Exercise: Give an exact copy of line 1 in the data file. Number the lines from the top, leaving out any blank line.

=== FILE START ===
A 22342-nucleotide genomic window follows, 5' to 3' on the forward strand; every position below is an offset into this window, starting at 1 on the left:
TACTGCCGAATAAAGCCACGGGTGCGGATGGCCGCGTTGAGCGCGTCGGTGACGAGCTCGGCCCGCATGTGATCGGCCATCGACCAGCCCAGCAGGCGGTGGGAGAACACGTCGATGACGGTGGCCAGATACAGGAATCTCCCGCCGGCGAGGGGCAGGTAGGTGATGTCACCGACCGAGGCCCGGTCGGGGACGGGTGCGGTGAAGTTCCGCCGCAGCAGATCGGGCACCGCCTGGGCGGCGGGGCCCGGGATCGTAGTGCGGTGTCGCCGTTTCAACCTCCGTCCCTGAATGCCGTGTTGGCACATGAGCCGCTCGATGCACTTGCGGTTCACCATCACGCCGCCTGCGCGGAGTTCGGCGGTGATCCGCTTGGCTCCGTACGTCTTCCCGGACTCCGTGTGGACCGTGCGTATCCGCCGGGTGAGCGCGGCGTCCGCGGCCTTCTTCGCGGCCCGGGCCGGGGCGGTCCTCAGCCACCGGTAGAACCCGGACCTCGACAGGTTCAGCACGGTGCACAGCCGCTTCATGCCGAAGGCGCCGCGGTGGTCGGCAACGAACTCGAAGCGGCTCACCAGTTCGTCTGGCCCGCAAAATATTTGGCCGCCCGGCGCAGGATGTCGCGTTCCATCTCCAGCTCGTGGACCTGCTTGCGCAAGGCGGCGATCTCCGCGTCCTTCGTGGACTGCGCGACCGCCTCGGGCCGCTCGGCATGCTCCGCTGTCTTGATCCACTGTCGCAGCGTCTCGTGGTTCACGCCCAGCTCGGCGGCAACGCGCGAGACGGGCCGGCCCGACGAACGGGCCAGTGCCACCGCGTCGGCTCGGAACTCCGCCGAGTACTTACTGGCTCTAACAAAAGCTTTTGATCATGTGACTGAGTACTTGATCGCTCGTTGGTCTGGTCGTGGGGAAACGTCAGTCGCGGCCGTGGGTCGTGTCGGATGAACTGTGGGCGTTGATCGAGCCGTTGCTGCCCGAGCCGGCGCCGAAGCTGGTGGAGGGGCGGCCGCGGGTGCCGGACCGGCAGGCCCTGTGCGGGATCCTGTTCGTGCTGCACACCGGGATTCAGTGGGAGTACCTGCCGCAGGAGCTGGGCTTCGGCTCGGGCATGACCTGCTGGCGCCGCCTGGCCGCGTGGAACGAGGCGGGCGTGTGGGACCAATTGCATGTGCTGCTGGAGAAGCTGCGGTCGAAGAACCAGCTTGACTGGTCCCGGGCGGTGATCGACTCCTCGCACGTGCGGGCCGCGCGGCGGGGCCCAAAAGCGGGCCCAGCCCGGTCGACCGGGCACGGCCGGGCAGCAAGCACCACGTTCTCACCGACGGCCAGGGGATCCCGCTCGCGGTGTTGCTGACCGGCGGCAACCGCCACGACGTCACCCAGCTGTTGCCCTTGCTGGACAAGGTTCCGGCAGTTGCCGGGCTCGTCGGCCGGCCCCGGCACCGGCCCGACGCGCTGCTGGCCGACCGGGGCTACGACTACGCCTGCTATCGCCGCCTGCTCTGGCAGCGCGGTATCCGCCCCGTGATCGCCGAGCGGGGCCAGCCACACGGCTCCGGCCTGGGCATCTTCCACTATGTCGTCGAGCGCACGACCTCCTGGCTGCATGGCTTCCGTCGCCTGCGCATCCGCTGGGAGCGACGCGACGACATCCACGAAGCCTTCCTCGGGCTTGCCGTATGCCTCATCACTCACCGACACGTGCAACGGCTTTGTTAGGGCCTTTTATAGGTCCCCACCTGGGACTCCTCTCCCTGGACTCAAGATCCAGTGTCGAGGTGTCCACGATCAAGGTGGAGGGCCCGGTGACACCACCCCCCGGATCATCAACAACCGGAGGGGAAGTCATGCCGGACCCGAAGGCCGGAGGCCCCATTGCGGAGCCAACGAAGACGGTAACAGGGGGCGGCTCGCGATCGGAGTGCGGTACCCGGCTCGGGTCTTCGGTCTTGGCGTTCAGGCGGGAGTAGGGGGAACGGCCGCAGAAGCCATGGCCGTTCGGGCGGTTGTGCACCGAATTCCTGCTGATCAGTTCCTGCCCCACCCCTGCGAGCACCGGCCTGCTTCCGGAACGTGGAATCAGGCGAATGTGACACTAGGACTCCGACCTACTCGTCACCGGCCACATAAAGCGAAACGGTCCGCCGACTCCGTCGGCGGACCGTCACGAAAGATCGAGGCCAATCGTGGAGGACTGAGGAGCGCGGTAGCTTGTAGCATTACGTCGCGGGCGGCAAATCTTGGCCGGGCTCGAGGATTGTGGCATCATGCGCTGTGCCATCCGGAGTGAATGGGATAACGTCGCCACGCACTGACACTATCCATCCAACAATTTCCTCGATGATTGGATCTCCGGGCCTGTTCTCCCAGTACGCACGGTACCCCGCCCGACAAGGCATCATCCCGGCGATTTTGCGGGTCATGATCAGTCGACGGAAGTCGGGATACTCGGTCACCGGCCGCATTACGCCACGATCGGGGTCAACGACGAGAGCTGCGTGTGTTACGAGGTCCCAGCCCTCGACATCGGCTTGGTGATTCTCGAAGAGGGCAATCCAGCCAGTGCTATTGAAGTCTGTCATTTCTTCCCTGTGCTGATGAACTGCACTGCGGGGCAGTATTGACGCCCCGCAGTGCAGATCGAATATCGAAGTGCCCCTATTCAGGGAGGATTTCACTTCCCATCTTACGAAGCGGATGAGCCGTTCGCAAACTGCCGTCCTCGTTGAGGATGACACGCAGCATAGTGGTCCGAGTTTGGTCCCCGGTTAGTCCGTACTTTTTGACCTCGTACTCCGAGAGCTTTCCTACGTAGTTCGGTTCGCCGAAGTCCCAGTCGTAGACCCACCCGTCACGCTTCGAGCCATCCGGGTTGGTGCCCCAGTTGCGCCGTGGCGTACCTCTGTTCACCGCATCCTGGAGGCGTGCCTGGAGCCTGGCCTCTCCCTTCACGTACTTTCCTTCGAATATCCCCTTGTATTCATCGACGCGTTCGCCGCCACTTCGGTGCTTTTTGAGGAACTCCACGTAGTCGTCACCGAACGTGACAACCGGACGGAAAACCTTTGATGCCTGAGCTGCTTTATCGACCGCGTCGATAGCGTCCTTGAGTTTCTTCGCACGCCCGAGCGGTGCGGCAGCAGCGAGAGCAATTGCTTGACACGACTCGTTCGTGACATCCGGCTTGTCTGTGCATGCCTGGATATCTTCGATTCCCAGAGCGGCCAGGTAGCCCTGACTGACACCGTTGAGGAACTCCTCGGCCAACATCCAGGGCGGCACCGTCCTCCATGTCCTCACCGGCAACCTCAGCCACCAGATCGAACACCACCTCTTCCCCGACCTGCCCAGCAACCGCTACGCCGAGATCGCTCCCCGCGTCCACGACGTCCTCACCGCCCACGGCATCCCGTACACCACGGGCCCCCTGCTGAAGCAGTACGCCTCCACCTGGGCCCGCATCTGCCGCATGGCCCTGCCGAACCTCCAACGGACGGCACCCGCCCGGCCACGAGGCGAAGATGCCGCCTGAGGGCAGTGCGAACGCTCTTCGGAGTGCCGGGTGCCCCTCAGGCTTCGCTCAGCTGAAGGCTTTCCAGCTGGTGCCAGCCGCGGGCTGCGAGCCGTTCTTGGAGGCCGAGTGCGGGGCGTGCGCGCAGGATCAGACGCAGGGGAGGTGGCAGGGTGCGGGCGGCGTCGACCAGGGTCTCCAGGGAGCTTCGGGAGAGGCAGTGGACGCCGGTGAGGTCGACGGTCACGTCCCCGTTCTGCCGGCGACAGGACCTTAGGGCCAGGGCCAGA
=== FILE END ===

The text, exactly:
A 22342-nucleotide genomic window follows, 5' to 3' on the forward strand; every position below is an offset into this window, starting at 1 on the left: